Well, that was a word to word quotation. :)

Anyways, I think what you just said is a better explanation than those two previous ones. I hope it ends up on the wiki page because what it says there now is causing confusion, no matter how correct it technically is :)


2013/9/6 Sylvain Lebresne <sylvain@datastax.com>
Well, I don't know if that's what Patrick replied but that's not correct. The wording *is* correct, though it does uses CQL3 terms.
For CQL3, the term "partition" is used to describe all the (CQL) rows that share the same partition key (If you don't know what the latter is: http://cassandra.apache.org/doc/cql3/CQL.html).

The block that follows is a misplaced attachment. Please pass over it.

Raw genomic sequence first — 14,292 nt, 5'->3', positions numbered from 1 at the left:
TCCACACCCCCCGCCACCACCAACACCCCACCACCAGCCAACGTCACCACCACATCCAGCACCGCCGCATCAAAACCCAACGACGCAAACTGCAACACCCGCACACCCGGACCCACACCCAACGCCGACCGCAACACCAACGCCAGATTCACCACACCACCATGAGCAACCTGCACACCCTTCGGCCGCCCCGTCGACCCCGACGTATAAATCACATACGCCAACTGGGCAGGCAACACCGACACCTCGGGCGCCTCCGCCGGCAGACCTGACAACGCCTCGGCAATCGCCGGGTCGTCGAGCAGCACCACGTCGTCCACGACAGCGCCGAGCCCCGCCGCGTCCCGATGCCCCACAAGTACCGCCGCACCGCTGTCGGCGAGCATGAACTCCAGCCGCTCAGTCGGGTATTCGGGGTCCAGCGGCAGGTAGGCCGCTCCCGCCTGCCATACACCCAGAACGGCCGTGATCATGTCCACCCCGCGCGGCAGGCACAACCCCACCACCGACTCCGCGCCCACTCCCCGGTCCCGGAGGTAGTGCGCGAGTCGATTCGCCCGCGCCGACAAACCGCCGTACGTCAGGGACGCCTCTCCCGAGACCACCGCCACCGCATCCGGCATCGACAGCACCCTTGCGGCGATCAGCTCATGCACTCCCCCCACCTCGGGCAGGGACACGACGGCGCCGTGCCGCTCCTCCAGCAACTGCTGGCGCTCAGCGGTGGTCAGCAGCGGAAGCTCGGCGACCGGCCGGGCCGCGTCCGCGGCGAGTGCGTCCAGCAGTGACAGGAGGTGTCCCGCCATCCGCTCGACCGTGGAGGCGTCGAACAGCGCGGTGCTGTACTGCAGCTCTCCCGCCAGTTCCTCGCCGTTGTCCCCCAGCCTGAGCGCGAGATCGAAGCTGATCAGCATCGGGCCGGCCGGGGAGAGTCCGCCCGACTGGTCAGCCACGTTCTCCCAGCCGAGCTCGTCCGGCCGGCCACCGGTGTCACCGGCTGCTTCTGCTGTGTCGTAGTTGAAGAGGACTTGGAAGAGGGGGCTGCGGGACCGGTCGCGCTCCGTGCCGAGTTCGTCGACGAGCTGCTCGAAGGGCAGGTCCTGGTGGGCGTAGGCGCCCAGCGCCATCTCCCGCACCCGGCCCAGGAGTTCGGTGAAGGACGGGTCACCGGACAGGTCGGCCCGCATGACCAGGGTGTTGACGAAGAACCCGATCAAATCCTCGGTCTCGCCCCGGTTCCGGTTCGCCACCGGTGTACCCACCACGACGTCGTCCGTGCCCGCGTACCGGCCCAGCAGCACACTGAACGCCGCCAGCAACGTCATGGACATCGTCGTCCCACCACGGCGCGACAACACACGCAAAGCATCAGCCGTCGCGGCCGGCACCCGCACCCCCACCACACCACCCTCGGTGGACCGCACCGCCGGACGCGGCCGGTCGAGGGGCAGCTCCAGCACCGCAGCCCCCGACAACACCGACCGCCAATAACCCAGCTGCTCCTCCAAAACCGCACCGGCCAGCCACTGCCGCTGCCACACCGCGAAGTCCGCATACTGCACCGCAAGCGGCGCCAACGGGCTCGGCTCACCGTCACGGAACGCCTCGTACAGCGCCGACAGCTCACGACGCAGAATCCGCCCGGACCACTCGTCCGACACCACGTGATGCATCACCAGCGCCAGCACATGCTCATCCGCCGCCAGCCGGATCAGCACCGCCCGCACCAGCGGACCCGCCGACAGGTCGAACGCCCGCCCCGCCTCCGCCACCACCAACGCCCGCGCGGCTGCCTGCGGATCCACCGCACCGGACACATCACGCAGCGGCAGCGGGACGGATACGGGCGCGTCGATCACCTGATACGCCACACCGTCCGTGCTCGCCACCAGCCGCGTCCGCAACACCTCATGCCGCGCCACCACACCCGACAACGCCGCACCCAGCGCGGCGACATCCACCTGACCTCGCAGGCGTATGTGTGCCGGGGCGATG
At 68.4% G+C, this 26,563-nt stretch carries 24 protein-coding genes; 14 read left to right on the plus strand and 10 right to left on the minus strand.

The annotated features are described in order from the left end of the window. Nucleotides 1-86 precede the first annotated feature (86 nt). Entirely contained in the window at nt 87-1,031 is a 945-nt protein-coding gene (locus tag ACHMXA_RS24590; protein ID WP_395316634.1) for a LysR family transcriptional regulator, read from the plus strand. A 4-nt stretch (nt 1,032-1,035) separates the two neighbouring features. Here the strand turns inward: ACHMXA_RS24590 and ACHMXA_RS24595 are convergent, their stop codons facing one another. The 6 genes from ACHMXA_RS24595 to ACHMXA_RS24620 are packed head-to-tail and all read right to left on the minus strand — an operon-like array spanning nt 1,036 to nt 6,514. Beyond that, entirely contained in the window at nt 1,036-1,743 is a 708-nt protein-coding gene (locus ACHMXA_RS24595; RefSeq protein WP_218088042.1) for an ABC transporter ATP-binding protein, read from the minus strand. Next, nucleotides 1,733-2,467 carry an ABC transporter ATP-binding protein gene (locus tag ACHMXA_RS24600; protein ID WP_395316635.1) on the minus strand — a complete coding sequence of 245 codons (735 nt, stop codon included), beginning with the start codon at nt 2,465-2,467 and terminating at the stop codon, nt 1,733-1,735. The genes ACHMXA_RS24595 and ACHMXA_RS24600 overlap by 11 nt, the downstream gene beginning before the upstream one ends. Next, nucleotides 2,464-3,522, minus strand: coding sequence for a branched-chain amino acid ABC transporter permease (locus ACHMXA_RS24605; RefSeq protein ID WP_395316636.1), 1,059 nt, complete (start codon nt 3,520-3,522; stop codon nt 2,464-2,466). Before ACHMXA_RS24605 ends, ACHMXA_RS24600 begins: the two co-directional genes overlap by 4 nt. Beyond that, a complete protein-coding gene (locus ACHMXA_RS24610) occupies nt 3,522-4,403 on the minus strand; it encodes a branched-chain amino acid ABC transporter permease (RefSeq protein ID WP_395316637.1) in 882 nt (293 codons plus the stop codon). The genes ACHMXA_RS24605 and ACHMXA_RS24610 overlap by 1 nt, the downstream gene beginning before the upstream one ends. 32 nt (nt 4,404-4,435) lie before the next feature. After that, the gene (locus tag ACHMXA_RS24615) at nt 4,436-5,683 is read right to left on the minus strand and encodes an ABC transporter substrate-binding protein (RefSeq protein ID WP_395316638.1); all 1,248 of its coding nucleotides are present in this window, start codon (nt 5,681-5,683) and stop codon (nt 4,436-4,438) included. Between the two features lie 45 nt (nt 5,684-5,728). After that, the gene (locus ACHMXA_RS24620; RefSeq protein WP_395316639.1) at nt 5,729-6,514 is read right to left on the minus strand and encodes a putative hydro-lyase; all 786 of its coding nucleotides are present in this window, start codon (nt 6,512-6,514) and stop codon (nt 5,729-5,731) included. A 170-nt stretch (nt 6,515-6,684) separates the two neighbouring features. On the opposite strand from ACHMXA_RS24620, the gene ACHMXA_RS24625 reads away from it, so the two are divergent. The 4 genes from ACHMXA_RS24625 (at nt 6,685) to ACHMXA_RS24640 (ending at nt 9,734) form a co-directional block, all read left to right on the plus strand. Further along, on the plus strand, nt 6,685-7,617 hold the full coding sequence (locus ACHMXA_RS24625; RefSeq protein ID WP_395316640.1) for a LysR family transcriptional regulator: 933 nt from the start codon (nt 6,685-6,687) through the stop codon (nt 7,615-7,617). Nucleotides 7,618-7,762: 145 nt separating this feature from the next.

So it says that all the rows sharing a particular partition key multiplied by their number of effective columns is capped at 2 billions.

In the thrift terminology, this means a 'thrift row' (not to be confused with a CQL3 row) cannot have more that 2 billions thrift columns'.


On Fri, Sep 6, 2013 at 7:55 AM, Hannu Kröger <hkroger@gmail.com> wrote:
I asked the same thing earlier and this is what patrick mcfadin replied: "It's not worded well. Essentially it's saying there is a 2B limit on a row. It should be worded a 'CQL row'"

I hope helps. 


On 6.9.2013, at 8.20, J Ramesh Kumar <rameshj1977@gmail.com> wrote:

In the above link, I found the below limitation,

"The maximum number of cells (rows x columns) in a single partition is 2 billion.".

Here what does "partition" mean ? Is it node (or) column family (or) anything else ?